Men Don’t Need Their Own ‘Affirmative Action’

Article here. Excerpt:

'Three months after the fall of race-based affirmative action, the academic world is still wrestling with questions of who does — and doesn’t — deserve a tip on the admissions scale: from athletes, legacies, children of donors, and children of faculty (who collectively comprise 30 percent of Harvard’s student body), to men.

Across the nation’s collegiate classrooms, women outnumber men three to two. Of course, this ratio does not yet reflect the growing number of students who identify outside of the gender binary. But still, it is significant — and for some admissions offices, alarming.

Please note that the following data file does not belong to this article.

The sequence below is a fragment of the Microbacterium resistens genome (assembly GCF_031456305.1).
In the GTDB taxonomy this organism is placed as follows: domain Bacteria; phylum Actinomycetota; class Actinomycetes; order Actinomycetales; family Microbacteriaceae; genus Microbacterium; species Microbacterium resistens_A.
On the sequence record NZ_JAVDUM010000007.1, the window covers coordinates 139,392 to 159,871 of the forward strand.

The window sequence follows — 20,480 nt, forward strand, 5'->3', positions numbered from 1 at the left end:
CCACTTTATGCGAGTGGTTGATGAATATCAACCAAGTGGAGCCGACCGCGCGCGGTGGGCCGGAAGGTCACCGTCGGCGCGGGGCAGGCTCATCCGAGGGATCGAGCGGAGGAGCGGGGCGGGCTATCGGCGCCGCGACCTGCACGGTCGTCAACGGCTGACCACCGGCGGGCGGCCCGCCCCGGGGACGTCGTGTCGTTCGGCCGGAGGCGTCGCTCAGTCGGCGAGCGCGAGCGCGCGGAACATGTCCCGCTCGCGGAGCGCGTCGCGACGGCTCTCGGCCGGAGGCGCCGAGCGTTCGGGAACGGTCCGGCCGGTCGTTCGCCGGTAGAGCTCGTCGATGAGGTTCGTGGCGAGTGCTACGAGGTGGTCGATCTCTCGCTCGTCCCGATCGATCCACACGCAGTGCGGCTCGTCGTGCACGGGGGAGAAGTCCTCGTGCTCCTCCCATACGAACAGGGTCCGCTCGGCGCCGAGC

As a Board, we’ve decided firmly in favor of race-based affirmative action and staunchly against legacy admissions. An admissions boost for men may appear to align with our appeals to a diverse student body in our defense of race-based college admissions.

But these struggles for educational equity are not equal.

Affirmative action is primarily beneficial because it is reparative. The policy boosts opportunities for applicants that have historically faced systemic barriers to higher education and its premiums.

Men do not qualify as such applicants. Colleges like Harvard admitted only men for centuries. But even in more recent history, though fewer men have been attending college than women since the 1980s, they remain severely overrepresented in the positions of power that many leverage higher education to achieve.'

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